Marie Claire (USA)
GRAND NEW PARTY?
Moderates are appalled—and fleeing—but the Republican base is more besotted with Trump than ever. Six conservative female leaders chart a path forward.
Six conservative women on their hopes for the Republican party’s future.
For many Republican leaders, this moment in history—a pandemic, an economy on life support, a violent insurrection at the Capitol, and a second presidential impeachment—has called into question the values, ideals, and alliances of their party. Some can’t admit political defeat, others can’t stop spewing QAnon conspiracies, and then there are those holding tight to traditional party ideals, like small government and fiscal and social conservatism. With nearly 140,000 Republicans having quit the party this past January alone (in the 25 states with readily available data), it’s clear something must be done.
We asked leading conservative women what to make of the past four years and how to approach the next. One point stood out: It’s time for the good old boys’ club to go. As Rep. Elise Stefanik (NY21), founder of EPAC, which helped fuel a recordbreaking pink wave in November, told us, “Women are very effective legislators and decision makers, and they’re good listeners, which ultimately makes you the most effective public servant. Frankly, that’s how some of our women Republicans won.”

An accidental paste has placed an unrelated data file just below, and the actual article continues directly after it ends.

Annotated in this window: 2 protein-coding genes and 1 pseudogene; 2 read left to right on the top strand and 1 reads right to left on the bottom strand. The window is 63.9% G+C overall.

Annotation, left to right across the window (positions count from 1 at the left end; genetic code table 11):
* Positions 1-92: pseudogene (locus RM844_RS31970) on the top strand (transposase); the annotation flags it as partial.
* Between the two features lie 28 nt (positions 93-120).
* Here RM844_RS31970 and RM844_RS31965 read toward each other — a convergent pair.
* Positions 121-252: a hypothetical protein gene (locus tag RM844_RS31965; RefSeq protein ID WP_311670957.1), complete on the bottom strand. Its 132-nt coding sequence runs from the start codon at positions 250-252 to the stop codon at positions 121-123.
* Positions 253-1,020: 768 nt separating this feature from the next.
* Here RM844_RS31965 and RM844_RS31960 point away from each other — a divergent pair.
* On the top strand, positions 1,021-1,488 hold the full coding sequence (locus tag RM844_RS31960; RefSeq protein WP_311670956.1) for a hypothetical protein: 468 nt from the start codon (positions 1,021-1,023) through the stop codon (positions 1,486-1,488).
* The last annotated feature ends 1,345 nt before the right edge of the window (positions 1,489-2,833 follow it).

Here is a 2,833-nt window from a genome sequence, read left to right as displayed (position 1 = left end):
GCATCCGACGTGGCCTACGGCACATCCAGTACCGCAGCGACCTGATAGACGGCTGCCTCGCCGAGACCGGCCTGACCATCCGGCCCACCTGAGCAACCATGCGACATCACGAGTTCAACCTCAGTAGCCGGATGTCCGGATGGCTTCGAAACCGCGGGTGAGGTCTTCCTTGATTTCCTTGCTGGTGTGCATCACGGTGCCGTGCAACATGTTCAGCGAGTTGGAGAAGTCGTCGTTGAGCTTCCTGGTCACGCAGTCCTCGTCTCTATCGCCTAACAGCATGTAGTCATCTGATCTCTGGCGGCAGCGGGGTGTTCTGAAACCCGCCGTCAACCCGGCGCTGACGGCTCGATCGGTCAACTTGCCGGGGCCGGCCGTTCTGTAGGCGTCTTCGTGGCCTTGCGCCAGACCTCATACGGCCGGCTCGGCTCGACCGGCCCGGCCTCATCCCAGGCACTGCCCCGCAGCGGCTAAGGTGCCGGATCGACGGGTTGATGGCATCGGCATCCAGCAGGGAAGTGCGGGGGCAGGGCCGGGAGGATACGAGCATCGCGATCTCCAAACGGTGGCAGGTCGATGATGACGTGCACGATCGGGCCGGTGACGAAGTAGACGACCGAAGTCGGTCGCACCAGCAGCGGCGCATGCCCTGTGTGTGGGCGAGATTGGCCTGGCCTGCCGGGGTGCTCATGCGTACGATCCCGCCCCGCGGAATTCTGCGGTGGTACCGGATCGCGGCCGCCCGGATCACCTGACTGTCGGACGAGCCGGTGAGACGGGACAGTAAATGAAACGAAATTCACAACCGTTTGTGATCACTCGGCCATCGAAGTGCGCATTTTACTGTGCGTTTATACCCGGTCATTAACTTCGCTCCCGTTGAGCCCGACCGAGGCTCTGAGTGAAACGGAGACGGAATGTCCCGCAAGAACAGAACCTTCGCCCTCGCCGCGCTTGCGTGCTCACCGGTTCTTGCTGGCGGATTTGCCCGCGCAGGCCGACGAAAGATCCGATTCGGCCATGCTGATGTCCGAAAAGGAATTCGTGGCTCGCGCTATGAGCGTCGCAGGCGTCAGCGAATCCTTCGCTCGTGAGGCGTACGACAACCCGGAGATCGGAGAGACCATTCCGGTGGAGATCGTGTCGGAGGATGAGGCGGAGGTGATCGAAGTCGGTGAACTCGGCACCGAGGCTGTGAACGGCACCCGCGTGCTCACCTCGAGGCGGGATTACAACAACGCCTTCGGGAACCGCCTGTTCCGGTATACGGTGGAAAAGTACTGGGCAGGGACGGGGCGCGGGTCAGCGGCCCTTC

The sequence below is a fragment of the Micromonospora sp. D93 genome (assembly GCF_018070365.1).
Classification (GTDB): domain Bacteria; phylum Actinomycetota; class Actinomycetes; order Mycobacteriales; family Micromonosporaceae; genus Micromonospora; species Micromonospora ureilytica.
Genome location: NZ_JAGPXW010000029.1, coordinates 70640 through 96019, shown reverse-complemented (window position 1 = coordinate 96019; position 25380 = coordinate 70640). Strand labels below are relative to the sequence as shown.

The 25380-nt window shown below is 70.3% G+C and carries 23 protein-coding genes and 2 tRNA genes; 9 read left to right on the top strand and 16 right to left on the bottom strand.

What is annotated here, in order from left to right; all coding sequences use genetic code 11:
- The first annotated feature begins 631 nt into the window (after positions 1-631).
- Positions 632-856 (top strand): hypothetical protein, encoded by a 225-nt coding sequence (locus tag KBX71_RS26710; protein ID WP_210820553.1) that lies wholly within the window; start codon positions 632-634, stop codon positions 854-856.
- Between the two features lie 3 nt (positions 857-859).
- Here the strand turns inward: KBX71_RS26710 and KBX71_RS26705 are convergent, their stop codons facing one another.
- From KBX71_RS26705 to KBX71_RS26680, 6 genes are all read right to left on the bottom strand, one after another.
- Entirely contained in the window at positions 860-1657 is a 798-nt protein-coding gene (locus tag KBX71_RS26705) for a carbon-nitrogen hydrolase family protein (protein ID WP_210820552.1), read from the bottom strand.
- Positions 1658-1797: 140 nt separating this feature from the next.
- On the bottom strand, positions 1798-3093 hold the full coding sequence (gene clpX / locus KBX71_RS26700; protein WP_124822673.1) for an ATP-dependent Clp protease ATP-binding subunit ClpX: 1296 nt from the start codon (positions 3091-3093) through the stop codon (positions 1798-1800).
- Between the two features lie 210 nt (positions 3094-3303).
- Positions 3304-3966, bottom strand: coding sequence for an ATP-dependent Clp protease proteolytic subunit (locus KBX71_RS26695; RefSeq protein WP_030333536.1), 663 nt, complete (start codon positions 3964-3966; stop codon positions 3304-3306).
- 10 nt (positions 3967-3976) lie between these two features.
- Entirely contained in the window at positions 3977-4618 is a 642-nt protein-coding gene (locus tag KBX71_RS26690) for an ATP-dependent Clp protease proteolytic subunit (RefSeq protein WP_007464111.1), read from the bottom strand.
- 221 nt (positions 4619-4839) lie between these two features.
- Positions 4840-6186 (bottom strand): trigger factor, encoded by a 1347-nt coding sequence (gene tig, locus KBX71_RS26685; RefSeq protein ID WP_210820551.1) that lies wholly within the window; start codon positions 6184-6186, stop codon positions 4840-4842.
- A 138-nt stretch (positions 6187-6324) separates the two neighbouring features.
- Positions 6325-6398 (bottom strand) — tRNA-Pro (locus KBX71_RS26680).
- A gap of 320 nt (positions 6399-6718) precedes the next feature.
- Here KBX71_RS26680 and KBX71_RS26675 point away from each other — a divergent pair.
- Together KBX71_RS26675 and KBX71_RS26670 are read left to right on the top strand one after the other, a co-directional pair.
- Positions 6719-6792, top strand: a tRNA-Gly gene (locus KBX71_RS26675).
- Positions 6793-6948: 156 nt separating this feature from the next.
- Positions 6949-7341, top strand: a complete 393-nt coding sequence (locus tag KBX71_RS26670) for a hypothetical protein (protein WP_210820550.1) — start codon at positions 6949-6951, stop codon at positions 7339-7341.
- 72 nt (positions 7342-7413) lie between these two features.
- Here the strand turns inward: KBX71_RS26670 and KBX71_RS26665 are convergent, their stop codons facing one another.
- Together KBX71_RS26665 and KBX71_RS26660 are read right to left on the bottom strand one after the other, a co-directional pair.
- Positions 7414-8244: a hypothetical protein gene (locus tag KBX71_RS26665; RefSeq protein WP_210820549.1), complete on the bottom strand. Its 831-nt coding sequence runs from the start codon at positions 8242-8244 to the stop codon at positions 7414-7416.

By MEGAN DITROLIO AND MARIA RICAPITO
[Removing Rep. Marjorie Taylor Greene from her committee appointments] was a tough vote. I respect her fighting spirit, and I recognize she was elected by her constituents. But words have consequences. This was not a vote against Republican leadership. This was about sending a message that such hateful rhetoric and anti-Semitism have no place in our country.
very hard to get to where they are, and I think they are going to start to be heard, such as Kay Granger and Cathy McMorris Rodgers. These are two strong Republican women who do not think this is a circus and do not want to be on TV saying something outrageous.